Whether you are surrounded with experienced business people, or are still searching for your mentor, all entrepreneurs could use a bit of wisdom
Luckily, some of the best business owners on the planet have taken the time to write about their experiences so that the rest of us can learn a thing or two, and maybe even get inspired to give business ownership a try.
So if you’re coming up on your one-year anniversary of owning a small business, or have yet to even pick out a name, these memoirs, interviews, and essays are timeless accounts of business ownership, and are exactly what you need to renew your inspiration and commitment to your dream.
Find out how some of the greatest successes came to be in 8 of our favorite business books for first-time entrepreneurs!
1. Founders at Work, by Jessica Livingston (2008)
This collection features interviews with the founders of major companies who share the stories of the early days of their startup adventures. It may seem a stretch to find common ground between yourself and the founders of huge corporations like PayPal, Apple, and Hotmail, but almost every business begins the exact same way: with a small idea.
That’s why, no matter what type of business you want to open, finding valuable insight from those who came before you is incredibly useful. Opening a business is very hard work and we all need a bit of inspiration every now and then, and that’s what you’ll find in the form of this book.
2. Ogilvy on Advertising, by David Ogilvy (1983)
Business has changed a lot since 1983, but how to sell remains the same. This delightful romp takes you through the mind of the original “mad man” David Ogilvy, who founded an ad agency that still operates today. It also provides a look inside some of the more famous ad campaigns he was responsible for, and the creative process which led him to his final work.
Not all business books deal directly with the selling process, which makes this one especially useful in that it shows what it takes to speak directly to a prospective customer.
Ogilvy’s ideas on how to get to the root of a product, and how to make that product appeal to consumers, rings true even in our world of ecommerce and QR codes. No matter what line of work you’re in, this quick read is sure to inspire you.
3. The Great Game of Business, by Jack Stack (1992)
This book lays out the formula for an employee-ownership model of business that so many small companies have utilized to create a greater incentive for their employees. And even if you don’t want to build a company with this same ownership model, the lessons on management are insightful and useful for any owner who wants productive, happy employees.
4. Personal History, by Katharine Graham (1997)
This book’s title suggests much more than a book about business, and in the end shows how life lessons can be used to mold yourself into a savvy businessperson.
As publisher of the Washington Post, Graham took the reins of a family business and was able to leave her own personal imprint on it, while also becoming the first female CEO of a Fortune 500 company. She became most notable for guiding the paper through the Watergate scandal, and shares her insights into managing a business through fraught times.
5. Pour Your Heart Into It: How Starbucks Built a Company One Cup at a Time, by Howard Schultz and Dori Jones Yang (1997)
The ubiquitous green logo will follow you no matter where you go or what country you’re in, and because it’s all based on something as old as coffee, we think this story is worth a read.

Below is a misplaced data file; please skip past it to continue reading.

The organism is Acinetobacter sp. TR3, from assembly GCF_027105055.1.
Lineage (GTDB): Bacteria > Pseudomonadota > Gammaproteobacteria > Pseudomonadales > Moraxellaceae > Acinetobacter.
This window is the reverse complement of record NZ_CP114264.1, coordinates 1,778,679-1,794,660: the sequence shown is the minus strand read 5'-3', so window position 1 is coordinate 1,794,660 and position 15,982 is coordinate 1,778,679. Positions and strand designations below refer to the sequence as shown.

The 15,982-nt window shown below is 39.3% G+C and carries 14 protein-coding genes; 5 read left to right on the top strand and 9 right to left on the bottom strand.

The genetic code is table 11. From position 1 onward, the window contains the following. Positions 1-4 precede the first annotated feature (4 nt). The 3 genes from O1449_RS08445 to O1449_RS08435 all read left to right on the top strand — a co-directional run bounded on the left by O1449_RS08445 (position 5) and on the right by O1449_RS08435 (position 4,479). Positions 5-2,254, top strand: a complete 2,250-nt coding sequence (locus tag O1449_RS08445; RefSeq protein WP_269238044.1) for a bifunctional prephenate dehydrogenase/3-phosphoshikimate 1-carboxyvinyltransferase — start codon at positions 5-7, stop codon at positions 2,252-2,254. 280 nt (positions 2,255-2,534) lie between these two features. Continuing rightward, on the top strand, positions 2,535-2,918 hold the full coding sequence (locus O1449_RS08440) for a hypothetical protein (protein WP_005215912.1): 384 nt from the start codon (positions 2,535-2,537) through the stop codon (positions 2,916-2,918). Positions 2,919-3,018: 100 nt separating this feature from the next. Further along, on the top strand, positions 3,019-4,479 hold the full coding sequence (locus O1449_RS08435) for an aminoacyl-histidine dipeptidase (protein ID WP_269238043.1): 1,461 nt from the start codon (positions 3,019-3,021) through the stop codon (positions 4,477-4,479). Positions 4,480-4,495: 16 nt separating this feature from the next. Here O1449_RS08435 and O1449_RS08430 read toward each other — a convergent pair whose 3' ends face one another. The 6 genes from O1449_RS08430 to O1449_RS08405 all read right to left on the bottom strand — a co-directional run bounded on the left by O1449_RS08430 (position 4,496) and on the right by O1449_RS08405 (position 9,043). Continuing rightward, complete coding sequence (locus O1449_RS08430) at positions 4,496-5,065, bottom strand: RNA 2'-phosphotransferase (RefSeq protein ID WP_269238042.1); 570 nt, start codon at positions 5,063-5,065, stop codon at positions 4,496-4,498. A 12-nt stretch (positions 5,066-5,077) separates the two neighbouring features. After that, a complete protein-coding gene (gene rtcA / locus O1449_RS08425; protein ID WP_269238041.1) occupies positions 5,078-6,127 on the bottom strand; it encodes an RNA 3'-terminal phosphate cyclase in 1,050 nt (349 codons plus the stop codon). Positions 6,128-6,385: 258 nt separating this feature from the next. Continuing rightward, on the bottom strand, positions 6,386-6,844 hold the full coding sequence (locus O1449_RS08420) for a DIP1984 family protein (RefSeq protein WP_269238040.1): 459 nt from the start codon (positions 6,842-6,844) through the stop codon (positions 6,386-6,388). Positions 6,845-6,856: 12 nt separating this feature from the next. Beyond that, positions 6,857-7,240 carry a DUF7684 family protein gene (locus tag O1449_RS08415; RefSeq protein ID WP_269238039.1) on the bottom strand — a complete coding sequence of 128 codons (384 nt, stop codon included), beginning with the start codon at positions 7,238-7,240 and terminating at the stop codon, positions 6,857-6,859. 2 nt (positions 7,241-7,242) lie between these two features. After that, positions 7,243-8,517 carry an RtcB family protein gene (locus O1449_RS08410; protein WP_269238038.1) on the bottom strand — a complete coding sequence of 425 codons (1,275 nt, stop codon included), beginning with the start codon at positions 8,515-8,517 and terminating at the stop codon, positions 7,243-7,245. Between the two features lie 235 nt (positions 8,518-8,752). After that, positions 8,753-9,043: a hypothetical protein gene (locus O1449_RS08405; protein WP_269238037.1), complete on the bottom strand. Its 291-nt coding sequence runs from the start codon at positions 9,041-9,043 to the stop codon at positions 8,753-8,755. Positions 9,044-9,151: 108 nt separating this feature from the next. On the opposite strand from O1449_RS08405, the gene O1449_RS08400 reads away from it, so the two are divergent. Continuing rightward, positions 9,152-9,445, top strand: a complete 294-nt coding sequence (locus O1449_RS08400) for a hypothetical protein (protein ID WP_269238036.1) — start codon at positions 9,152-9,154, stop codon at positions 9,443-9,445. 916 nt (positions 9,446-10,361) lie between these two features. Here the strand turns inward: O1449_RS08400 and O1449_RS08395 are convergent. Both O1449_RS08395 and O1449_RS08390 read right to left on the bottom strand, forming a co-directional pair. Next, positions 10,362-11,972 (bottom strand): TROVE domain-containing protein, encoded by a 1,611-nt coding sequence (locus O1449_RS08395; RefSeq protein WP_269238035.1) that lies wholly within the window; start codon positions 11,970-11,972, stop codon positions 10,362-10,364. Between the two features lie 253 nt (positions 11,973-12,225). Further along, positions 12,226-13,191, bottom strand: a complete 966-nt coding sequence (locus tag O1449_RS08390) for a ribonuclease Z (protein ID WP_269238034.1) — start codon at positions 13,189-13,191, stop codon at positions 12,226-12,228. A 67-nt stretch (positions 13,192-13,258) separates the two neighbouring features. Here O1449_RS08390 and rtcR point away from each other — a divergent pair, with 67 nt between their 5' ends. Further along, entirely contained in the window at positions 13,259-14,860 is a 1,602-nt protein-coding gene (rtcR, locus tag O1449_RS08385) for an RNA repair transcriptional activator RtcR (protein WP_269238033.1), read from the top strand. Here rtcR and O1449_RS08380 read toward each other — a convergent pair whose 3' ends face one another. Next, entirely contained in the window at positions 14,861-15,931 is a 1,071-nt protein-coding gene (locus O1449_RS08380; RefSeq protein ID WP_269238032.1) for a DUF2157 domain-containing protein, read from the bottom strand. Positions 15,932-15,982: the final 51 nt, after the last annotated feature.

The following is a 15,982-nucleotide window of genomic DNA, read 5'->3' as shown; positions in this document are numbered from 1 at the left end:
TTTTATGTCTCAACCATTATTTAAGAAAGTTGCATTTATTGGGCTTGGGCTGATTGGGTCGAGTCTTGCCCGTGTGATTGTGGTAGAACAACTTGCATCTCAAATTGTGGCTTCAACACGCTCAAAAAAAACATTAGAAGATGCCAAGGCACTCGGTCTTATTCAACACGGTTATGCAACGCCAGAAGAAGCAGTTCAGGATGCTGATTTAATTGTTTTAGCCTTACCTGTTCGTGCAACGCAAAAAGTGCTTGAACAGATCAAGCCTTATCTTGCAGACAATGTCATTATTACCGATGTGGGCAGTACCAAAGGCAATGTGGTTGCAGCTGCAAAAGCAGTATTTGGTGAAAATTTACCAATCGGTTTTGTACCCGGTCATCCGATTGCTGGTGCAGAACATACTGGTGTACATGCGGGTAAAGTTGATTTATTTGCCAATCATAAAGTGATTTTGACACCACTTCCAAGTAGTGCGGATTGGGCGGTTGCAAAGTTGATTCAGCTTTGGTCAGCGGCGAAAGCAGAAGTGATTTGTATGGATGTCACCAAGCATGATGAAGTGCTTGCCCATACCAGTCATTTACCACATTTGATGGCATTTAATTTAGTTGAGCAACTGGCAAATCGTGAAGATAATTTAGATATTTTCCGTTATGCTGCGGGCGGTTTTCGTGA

Not only is this a story of building a company, it’s a story of building a cultural phenomenon out of a simple idea. And if you’re planning on growing your idea into the next Starbucks, you need to figure out how to grab the community’s attention and never let it go. This book is even more amazing when you think about how far the company has come since its publication.
6. Small Giants: Companies That Choose to Be Great Instead of Big, by Bo Burlingham (2005)
Of all of the business books on this list, this one speaks directly to a specific type of small business owner: the owner who doesn’t necessarily want to be the next Starbucks, but wants a firm place in the community and a thriving business that will last generations.
Instead of settling on the standard ‘mom and pop’ plan, this book lays out paths for growth that don’t involve worldwide expansion, but rather a deeper ingraining within one’s own local community. The lessons here not only speak to customer relations, but how to establish long-term connections with locally based vendors, and how to run a business that employees actually want to work for.
7. Take the Stairs, by Rory Vaden (2012)
Vaden lays out the ultimate time and life-management skills needed to achieve your goals. His goals were to open a communications firm, which he did, but his lessons are applicable to entrepreneurs of every interest. Because once you know what you want to go after, you need a solid plan to get there, and Vaden’s steps are not only concrete, but easily doable no matter what your background is.
8. Quiet: The Power of Introverts in a World That Can’t Stop Talking, by Susan Cain (2013)
While Cain’s book might seem like a self-help manifesto for the terribly introverted, she actually lays out the communication barriers that arise between people of different temperaments, namely introverts and extroverts, and how to overcome them no matter which category you fall into. Some of the greatest innovators of our time have described themselves as introverts, and this book finally gives them their due and describes how other introverts can make the most of their quiet disposition.
The best way to prepare yourself in business is to never stop learning, and these classic business books will not only give you insight to how some of the greatest businesses in the world were created, but inspire you to push forward with your own dream as well.